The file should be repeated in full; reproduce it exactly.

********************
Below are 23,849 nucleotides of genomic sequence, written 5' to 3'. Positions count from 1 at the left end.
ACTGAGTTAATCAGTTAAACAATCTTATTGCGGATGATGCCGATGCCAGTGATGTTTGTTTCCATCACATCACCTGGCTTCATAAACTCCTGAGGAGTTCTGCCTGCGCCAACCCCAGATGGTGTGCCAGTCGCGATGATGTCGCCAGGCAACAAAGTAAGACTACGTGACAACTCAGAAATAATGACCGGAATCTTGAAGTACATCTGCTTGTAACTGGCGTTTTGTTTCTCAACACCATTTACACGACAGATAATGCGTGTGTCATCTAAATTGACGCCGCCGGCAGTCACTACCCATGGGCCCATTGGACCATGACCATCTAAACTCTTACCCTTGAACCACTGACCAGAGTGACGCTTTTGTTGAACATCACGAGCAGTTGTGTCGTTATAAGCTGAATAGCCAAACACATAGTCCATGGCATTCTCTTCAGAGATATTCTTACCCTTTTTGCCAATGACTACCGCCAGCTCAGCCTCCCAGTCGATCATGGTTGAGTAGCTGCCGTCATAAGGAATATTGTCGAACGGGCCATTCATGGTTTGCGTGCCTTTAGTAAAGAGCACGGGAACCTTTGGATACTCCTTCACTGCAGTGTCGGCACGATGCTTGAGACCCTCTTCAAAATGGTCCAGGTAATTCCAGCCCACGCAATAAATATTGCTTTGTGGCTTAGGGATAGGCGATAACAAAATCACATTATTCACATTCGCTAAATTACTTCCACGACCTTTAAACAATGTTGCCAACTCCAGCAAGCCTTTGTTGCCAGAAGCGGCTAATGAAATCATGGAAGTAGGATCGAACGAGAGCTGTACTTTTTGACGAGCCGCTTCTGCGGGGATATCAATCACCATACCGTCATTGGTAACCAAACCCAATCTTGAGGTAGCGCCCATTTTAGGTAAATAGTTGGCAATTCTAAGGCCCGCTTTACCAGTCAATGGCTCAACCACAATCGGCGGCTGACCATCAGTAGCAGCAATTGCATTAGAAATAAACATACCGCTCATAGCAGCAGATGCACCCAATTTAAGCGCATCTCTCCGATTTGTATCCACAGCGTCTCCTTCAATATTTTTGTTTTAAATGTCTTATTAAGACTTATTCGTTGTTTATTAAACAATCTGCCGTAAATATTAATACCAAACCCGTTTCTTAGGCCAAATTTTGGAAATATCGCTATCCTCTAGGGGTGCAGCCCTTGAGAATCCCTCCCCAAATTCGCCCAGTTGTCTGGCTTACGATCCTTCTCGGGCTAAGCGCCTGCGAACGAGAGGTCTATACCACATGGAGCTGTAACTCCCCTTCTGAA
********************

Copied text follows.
Below are 23,849 nucleotides of genomic sequence, written 5' to 3'. Positions count from 1 at the left end.
ACTGAGTTAATCAGTTAAACAATCTTATTGCGGATGATGCCGATGCCAGTGATGTTTGTTTCCATCACATCACCTGGCTTCATAAACTCCTGAGGAGTTCTGCCTGCGCCAACCCCAGATGGTGTGCCAGTCGCGATGATGTCGCCAGGCAACAAAGTAAGACTACGTGACAACTCAGAAATAATGACCGGAATCTTGAAGTACATCTGCTTGTAACTGGCGTTTTGTTTCTCAACACCATTTACACGACAGATAATGCGTGTGTCATCTAAATTGACGCCGCCGGCAGTCACTACCCATGGGCCCATTGGACCATGACCATCTAAACTCTTACCCTTGAACCACTGACCAGAGTGACGCTTTTGTTGAACATCACGAGCAGTTGTGTCGTTATAAGCTGAATAGCCAAACACATAGTCCATGGCATTCTCTTCAGAGATATTCTTACCCTTTTTGCCAATGACTACCGCCAGCTCAGCCTCCCAGTCGATCATGGTTGAGTAGCTGCCGTCATAAGGAATATTGTCGAACGGGCCATTCATGGTTTGCGTGCCTTTAGTAAAGAGCACGGGAACCTTTGGATACTCCTTCACTGCAGTGTCGGCACGATGCTTGAGACCCTCTTCAAAATGGTCCAGGTAATTCCAGCCCACGCAATAAATATTGCTTTGTGGCTTAGGGATAGGCGATAACAAAATCACATTATTCACATTCGCTAAATTACTTCCACGACCTTTAAACAATGTTGCCAACTCCAGCAAGCCTTTGTTGCCAGAAGCGGCTAATGAAATCATGGAAGTAGGATCGAACGAGAGCTGTACTTTTTGACGAGCCGCTTCTGCGGGGATATCAATCACCATACCGTCATTGGTAACCAAACCCAATCTTGAGGTAGCGCCCATTTTAGGTAAATAGTTGGCAATTCTAAGGCCCGCTTTACCAGTCAATGGCTCAACCACAATCGGCGGCTGACCATCAGTAGCAGCAATTGCATTAGAAATAAACATACCGCTCATAGCAGCAGATGCACCCAATTTAAGCGCATCTCTCCGATTTGTATCCACAGCGTCTCCTTCAATATTTTTGTTTTAAATGTCTTATTAAGACTTATTCGTTGTTTATTAAACAATCTGCCGTAAATATTAATACCAAACCCGTTTCTTAGGCCAAATTTTGGAAATATCGCTATCCTCTAGGGGTGCAGCCCTTGAGAATCCCTCCCCAAATTCGCCCAGTTGTCTGGCTTACGATCCTTCTCGGGCTAAGCGCCTGCGAACGAGAGGTCTATACCACATGGAGCTGTAACTCCCCTTCTGAA